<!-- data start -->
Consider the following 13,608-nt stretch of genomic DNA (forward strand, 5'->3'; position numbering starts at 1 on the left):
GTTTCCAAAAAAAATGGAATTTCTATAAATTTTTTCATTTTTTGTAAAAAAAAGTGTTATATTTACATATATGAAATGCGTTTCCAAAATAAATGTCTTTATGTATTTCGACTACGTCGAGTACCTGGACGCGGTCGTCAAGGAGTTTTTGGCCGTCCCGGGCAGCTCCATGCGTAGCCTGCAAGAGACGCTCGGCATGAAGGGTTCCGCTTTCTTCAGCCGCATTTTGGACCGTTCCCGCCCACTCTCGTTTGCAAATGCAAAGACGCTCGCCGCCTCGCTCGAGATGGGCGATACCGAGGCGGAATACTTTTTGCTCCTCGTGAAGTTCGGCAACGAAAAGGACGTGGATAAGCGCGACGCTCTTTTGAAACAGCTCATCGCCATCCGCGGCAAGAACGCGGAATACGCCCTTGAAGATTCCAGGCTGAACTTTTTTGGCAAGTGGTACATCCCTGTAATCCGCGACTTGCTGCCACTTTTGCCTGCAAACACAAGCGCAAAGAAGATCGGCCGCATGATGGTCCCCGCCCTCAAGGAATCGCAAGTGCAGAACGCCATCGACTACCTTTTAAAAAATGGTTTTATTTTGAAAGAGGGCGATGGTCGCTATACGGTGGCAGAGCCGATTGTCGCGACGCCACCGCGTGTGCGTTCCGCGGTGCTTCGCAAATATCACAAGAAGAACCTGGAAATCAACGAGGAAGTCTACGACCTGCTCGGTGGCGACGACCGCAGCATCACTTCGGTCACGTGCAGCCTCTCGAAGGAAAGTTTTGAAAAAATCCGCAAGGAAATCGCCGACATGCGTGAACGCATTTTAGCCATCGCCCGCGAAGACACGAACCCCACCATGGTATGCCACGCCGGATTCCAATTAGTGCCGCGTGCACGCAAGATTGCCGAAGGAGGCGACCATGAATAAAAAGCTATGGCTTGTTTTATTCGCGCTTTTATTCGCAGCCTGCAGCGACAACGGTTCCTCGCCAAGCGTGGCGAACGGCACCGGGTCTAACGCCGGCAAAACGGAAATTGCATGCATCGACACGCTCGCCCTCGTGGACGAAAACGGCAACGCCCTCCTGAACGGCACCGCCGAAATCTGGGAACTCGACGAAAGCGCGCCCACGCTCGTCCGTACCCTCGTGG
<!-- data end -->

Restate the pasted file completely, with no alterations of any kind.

Consider the following 13,608-nt stretch of genomic DNA (forward strand, 5'->3'; position numbering starts at 1 on the left):
GTTTCCAAAAAAAATGGAATTTCTATAAATTTTTTCATTTTTTGTAAAAAAAAGTGTTATATTTACATATATGAAATGCGTTTCCAAAATAAATGTCTTTATGTATTTCGACTACGTCGAGTACCTGGACGCGGTCGTCAAGGAGTTTTTGGCCGTCCCGGGCAGCTCCATGCGTAGCCTGCAAGAGACGCTCGGCATGAAGGGTTCCGCTTTCTTCAGCCGCATTTTGGACCGTTCCCGCCCACTCTCGTTTGCAAATGCAAAGACGCTCGCCGCCTCGCTCGAGATGGGCGATACCGAGGCGGAATACTTTTTGCTCCTCGTGAAGTTCGGCAACGAAAAGGACGTGGATAAGCGCGACGCTCTTTTGAAACAGCTCATCGCCATCCGCGGCAAGAACGCGGAATACGCCCTTGAAGATTCCAGGCTGAACTTTTTTGGCAAGTGGTACATCCCTGTAATCCGCGACTTGCTGCCACTTTTGCCTGCAAACACAAGCGCAAAGAAGATCGGCCGCATGATGGTCCCCGCCCTCAAGGAATCGCAAGTGCAGAACGCCATCGACTACCTTTTAAAAAATGGTTTTATTTTGAAAGAGGGCGATGGTCGCTATACGGTGGCAGAGCCGATTGTCGCGACGCCACCGCGTGTGCGTTCCGCGGTGCTTCGCAAATATCACAAGAAGAACCTGGAAATCAACGAGGAAGTCTACGACCTGCTCGGTGGCGACGACCGCAGCATCACTTCGGTCACGTGCAGCCTCTCGAAGGAAAGTTTTGAAAAAATCCGCAAGGAAATCGCCGACATGCGTGAACGCATTTTAGCCATCGCCCGCGAAGACACGAACCCCACCATGGTATGCCACGCCGGATTCCAATTAGTGCCGCGTGCACGCAAGATTGCCGAAGGAGGCGACCATGAATAAAAAGCTATGGCTTGTTTTATTCGCGCTTTTATTCGCAGCCTGCAGCGACAACGGTTCCTCGCCAAGCGTGGCGAACGGCACCGGGTCTAACGCCGGCAAAACGGAAATTGCATGCATCGACACGCTCGCCCTCGTGGACGAAAACGGCAACGCCCTCCTGAACGGCACCGCCGAAATCTGGGAACTCGACGAAAGCGCGCCCACGCTCGTCCGTACCCTCGTGG